Ramps. Heirloom tomatoes. Soft-shell crabs. Some delicacies have extremely short seasons. Soft-shell crabs can look a little intimidating...especially with their little spider-like legs intact. But they’re actually pretty easy to make at home. Here’s everything you need to know about the fleeting summer specialty.
What exactly are soft-shell crabs? They’re typically blue crabs that have gotten too big for the shells and recently shed them. Shortly (like, within three hours), they’ll begin making new, bigger ones, which is why the window to eat them is so short.
And when is soft-shell crab season? It usually starts in May and lasts through September.
How do I buy them? While you probably aren’t going to find soft shells at the supermarket, head to a specialty seafood store and you’ll spot them. Steer clear of crabs wrapped in cellophane, which typically indicates they were previously frozen. We suggest asking your fishmonger to clean them for you; a few quick expert snips will save you lots of time at home. And if you’re ordering out? Make sure you buy them in-season. A special probably indicates the chef just got some in (and is, naturally, excited). Oh, and when you get them home, resist the temptation to store them in the fridge for more than a few hours. Every minute the crabs sit in cold temperatures, they get tougher.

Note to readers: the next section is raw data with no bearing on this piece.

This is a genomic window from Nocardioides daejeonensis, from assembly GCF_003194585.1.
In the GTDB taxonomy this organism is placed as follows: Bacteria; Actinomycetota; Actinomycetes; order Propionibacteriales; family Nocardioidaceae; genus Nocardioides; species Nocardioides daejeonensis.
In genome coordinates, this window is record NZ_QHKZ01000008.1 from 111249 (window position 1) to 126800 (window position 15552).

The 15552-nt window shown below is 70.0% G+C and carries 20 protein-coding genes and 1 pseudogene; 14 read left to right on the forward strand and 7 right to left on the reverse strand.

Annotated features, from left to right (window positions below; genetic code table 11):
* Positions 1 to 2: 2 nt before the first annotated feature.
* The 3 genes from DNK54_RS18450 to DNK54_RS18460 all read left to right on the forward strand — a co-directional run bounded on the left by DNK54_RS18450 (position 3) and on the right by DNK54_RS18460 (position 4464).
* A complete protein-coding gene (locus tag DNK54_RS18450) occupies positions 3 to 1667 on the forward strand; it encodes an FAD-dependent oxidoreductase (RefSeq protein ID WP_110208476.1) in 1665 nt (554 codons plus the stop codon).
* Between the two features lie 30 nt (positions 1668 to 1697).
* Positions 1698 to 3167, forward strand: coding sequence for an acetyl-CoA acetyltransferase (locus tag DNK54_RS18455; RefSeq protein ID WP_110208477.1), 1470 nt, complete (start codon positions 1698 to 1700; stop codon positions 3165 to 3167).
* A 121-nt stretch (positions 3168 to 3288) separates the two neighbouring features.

How much will they set me back? Typically, they cost $48 to $75 a dozen depending on size (and one crab feeds one person).
And how do I cook them? Because you eat the entire crab—soft shell and all—people typically fry them so the skin turns into a delicately crispy, bubbly layer. Although you could break out the deep fryer, we prefer to pan-fry ours. Coat the crabs in flour and seasonings, add to a canola oil-brushed skillet over medium-high heat and cook for about three minutes a side until browned and crispy. A good recipe to start? Andrew Zimmern’s Pan-Crisped Soft Shell Crabs with Lemon & Herbs or Crispy Soft Shell Crab Sandwiches from Vodka & Biscuits. Once you master how to pan-fry them (so easy), you can play around with the seasonings and get creative with presentation. Soft-shell crab tempura sushi rolls? Soft-shell crab BLTs? Soft-shell crab-topped Bloody Marys? Bring it on.
And wait, how do I eat them? You eat the entire crab: shell, legs and all. Typically you use a fork and knife, unless it’s served to you in a sandwich or something…in which case you just grab it and dive in.